On April 17, 2012, Plaintiff was admitted to Saint Vincent Health Center for treatment of his anterior communicating artery aneurysm. (PL's Ex. L at 20.) Dr. Romero performed a stent-assisted coil embolization of the intracranial aneurysm and discharged Plaintiff two days later. (Id.)

         In August 2012, Plaintiff again saw Dr. Romero and reported worsening headaches preceded by nausea and occasional vomiting. (Id. at 22.) Plaintiff was also experiencing left lower quadrant visual obscuration and a kaleidoscope or prism pattern of visual disturbance with associated photophobia and phonophobia and occasional lightheadedness. Dr. Romero noted that Plaintiffs symptoms were consistent with migraines. He prescribed Fioricet and ordered a brain MR angiographic study, which was performed on September 9, 2012. (Id.) The MRA showed some irregularity of the basilar tip aneurysm, which could have been residual aneurysmal lumen. There was no abnormality noted with respect to the coiled anterior communicating artery aneurysm. (Id. at 22-23.)

         On March 11, 2013, Plaintiff was seen by Michael Orinick, III, M.D., for a physical medicine rehabilitation consultation. (Def.'s Ex. G, ECF No. 55-7 at 6.) At that time, Plaintiff continued to report headaches and a "kaleidoscope" effect with his vision. Approximately one week prior to the office visit, he had experienced his first syncopal episode. (Id., at 7.) Plaintiff reported a number of "severe" symptoms to Dr. Ornick, including severe dizziness, loss of balance, vision and hearing problems, sensitivity to noise, anxiousness and distractibility. (Id. at 7-8.) Plaintiff also reported "very severe" forgetfulness, indecision, sleep problems, depression, irritability, and frustration. (Id.) Dr. Ornick diagnosed status post aneurysm bleed/subarachnoid hemorrhage, with coiling procedure and residual neurological problems. He referred Plaintiff for auditory and visual testing and speech therapy to evaluate for post-concussive residuals of memory problems and various other cognitive issues. (Id., at 10.)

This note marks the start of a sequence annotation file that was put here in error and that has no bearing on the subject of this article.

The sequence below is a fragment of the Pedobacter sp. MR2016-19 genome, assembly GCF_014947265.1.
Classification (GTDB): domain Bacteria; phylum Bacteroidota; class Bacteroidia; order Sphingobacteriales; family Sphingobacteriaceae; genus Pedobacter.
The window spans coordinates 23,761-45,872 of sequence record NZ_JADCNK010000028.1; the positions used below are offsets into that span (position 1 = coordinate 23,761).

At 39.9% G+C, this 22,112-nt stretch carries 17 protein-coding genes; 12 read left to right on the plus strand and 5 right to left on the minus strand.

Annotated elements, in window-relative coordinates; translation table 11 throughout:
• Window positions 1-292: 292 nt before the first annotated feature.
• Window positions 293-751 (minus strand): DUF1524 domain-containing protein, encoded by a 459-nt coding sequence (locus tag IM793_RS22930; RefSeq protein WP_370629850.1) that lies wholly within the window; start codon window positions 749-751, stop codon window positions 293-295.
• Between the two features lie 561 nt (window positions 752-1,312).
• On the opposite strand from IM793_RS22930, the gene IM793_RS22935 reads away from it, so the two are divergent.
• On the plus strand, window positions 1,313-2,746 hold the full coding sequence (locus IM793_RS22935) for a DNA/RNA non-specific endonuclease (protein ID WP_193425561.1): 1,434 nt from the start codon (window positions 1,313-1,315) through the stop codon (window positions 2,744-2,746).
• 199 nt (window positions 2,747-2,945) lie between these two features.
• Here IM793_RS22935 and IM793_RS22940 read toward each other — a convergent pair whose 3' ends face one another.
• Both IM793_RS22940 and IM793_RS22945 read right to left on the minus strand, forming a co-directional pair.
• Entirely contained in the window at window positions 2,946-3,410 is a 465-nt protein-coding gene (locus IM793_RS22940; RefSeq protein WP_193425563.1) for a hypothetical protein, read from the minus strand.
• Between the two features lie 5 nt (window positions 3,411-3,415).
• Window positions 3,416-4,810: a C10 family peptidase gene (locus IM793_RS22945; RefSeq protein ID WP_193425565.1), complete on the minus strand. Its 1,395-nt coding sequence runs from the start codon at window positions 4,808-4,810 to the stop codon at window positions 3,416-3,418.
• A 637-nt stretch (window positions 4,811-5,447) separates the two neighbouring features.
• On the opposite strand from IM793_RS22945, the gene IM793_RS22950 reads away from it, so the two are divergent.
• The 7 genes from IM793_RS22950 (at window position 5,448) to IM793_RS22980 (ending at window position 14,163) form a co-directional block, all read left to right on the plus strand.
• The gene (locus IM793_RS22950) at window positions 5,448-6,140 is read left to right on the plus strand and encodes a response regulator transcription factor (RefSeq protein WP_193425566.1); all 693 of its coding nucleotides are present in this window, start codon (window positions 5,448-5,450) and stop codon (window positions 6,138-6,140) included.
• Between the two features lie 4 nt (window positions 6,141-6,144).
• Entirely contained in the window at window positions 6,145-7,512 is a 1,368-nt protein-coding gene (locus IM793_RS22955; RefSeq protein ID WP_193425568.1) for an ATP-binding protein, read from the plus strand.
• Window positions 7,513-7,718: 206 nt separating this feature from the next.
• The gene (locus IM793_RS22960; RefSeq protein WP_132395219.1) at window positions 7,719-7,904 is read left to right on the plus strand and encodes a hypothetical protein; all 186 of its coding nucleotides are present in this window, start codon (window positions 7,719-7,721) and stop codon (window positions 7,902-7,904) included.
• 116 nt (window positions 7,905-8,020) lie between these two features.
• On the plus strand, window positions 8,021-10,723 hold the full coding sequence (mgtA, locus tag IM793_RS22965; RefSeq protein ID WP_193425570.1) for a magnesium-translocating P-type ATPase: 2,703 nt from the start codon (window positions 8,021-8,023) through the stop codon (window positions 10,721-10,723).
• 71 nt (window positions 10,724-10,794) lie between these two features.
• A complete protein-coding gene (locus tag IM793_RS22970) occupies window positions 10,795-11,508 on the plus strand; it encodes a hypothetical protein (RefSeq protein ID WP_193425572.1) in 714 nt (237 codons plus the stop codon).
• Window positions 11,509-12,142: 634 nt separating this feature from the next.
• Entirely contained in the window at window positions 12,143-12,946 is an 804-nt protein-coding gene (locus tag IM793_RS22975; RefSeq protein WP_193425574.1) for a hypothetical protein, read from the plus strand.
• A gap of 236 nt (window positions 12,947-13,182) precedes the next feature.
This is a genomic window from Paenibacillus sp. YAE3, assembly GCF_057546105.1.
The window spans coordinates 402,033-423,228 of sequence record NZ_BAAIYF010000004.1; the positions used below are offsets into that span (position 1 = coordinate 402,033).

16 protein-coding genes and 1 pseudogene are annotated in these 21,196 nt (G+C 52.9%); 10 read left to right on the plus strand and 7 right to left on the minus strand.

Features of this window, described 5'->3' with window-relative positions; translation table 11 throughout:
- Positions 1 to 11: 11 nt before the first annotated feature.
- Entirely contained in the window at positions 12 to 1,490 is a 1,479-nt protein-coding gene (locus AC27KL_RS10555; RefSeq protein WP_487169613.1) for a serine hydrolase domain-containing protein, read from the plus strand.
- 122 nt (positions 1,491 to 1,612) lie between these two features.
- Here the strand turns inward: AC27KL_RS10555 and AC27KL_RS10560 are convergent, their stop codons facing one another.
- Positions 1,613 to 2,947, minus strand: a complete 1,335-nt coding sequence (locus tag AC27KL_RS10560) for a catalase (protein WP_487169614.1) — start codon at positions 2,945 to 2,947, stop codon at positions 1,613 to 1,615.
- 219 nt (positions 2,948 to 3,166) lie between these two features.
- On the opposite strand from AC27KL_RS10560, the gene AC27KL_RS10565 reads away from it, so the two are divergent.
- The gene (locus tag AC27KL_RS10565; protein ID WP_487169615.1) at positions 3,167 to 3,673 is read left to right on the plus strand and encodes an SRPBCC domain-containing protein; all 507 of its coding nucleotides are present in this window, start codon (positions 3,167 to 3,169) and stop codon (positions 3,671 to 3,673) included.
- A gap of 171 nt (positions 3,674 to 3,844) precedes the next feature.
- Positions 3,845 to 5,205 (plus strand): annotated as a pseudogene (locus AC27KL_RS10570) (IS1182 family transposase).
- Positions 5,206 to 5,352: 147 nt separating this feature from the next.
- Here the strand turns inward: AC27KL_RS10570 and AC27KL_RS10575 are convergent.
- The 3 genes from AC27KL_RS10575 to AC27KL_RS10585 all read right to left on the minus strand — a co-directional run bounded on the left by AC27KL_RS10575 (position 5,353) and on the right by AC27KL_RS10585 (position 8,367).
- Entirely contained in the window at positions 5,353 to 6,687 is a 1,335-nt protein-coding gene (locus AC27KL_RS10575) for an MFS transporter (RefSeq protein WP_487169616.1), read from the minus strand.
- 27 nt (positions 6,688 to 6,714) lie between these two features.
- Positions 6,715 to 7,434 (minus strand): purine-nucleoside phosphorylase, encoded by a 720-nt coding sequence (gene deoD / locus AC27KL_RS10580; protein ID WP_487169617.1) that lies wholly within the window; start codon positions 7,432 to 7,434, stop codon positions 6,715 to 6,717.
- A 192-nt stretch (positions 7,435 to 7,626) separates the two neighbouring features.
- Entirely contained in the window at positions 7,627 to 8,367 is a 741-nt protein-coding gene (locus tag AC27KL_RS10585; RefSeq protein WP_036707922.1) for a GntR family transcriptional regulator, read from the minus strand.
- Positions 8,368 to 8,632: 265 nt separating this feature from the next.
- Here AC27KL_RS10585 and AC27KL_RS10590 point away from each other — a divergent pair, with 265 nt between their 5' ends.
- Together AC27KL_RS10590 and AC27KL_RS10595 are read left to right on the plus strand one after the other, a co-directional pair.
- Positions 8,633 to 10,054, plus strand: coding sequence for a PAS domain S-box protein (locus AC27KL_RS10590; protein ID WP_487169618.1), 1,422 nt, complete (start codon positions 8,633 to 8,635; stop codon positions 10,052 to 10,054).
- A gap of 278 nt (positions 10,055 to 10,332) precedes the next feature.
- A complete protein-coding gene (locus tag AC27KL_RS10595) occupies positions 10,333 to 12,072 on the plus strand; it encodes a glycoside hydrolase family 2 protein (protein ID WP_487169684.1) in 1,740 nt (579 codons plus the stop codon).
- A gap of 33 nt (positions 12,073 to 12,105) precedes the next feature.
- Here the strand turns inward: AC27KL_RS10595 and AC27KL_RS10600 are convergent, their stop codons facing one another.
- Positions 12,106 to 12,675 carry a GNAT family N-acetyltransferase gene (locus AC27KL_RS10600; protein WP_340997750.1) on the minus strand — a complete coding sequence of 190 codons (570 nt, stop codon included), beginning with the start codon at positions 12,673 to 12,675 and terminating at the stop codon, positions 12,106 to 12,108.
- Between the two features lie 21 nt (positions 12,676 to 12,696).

Due to his worsening headaches, Plaintiff underwent additional testing on March 19, 2013. (Def.'s Ex. C, ECF No. 55-3 at 2.) MRI and MRA studies showed evidence of recanalization of the previously treated basilar tip aneurysm, but no recanalization of the anterior circulation aneurysm. (Id.) A cervical spine MRI showed degenerative cervical spondylosis with moderate foraminal changes at ¶ 3-C4, C5-C6, and C6-C7. (PL's Ex. L at 27-28.) The spinal cord appeared normal. (Id. at 28.)

         On April 2, 2013, Plaintiff met with Dr. Romero to discuss his most recent brain studies. (Def.'s Ex. C, ECF No. 55-3 at 2.) At the time of his visit, Plaintiff reported that he was experiencing anxiety, depression and headaches 2 to 3 times per week. (Id. at 3.) Treatment notes reflect that Plaintiffs recanalized aneurysm measured approximately 13 x 12 x 11 millimeters. (Id. at 4.) Dr. Romero observed that, according to a published report, "large aneurysms between 11 and 25 mm have a 44% recurrence if incompletely coiled" and a 30 percent recurrence when completely coiled, and basilar tip aneurysms "notoriously have the highest likel[ihood] of recurrence as do aneurysms with increasing size." (Id.) Although Dr. Romero did not feel Plaintiff was at immediate risk of a rupture, he nevertheless felt that treatment was warranted, given the changes in Plaintiffs aneurysm that were compatible with recanalization. (Id.) During his consultation, Dr. Romero spent more than 15 minutes with Plaintiff discussing the findings, their implications, Plaintiffs options, and coordination of Plaintiffs care. (Id.)

         On April 30, 2013, Plaintiff filed an application with the Social Security Administration for disability insurance benefits. In his application form, Plaintiff claimed that he had become disabled as of January 30, 2012 due to his brain aneurysm and a resulting loss of concentration and memory (both short term and long term), ambulatory problems, "balance [and] vision issues, " migraine headaches, and depression. (Def.'s Ex. E, ECF No. 55-5 at 2.)